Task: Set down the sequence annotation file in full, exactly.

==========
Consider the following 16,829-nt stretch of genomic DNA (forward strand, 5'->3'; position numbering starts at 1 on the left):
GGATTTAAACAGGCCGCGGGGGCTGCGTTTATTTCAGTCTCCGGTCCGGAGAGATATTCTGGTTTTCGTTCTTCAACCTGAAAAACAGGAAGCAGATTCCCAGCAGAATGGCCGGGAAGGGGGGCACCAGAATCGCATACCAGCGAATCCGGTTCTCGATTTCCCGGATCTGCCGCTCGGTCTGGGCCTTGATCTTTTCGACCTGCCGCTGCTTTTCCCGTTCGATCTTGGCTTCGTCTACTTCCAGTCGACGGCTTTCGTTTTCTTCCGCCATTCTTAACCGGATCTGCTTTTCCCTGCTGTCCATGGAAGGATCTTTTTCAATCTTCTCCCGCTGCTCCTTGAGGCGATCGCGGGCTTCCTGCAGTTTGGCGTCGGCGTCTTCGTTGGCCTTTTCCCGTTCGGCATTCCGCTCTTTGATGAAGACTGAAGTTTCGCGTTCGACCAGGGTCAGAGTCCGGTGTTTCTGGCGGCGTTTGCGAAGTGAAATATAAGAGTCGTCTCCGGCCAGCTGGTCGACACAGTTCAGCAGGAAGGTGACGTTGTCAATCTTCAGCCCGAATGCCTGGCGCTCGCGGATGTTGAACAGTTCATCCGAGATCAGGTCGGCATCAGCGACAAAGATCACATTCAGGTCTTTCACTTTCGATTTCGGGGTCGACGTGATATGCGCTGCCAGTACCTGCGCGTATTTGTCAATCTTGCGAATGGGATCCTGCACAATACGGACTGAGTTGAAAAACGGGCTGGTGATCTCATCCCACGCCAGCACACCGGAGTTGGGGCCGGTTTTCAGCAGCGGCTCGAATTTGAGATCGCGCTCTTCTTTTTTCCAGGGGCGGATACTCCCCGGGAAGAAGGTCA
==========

Consider the following 16,829-nt stretch of genomic DNA (forward strand, 5'->3'; position numbering starts at 1 on the left):
GGATTTAAACAGGCCGCGGGGGCTGCGTTTATTTCAGTCTCCGGTCCGGAGAGATATTCTGGTTTTCGTTCTTCAACCTGAAAAACAGGAAGCAGATTCCCAGCAGAATGGCCGGGAAGGGGGGCACCAGAATCGCATACCAGCGAATCCGGTTCTCGATTTCCCGGATCTGCCGCTCGGTCTGGGCCTTGATCTTTTCGACCTGCCGCTGCTTTTCCCGTTCGATCTTGGCTTCGTCTACTTCCAGTCGACGGCTTTCGTTTTCTTCCGCCATTCTTAACCGGATCTGCTTTTCCCTGCTGTCCATGGAAGGATCTTTTTCAATCTTCTCCCGCTGCTCCTTGAGGCGATCGCGGGCTTCCTGCAGTTTGGCGTCGGCGTCTTCGTTGGCCTTTTCCCGTTCGGCATTCCGCTCTTTGATGAAGACTGAAGTTTCGCGTTCGACCAGGGTCAGAGTCCGGTGTTTCTGGCGGCGTTTGCGAAGTGAAATATAAGAGTCGTCTCCGGCCAGCTGGTCGACACAGTTCAGCAGGAAGGTGACGTTGTCAATCTTCAGCCCGAATGCCTGGCGCTCGCGGATGTTGAACAGTTCATCCGAGATCAGGTCGGCATCAGCGACAAAGATCACATTCAGGTCTTTCACTTTCGATTTCGGGGTCGACGTGATATGCGCTGCCAGTACCTGCGCGTATTTGTCAATCTTGCGAATGGGATCCTGCACAATACGGACTGAGTTGAAAAACGGGCTGGTGATCTCATCCCACGCCAGCACACCGGAGTTGGGGCCGGTTTTCAGCAGCGGCTCGAATTTGAGATCGCGCTCTTCTTTTTTCCAGGGGCGGATACTCCCCGGGAAGAAGGTCA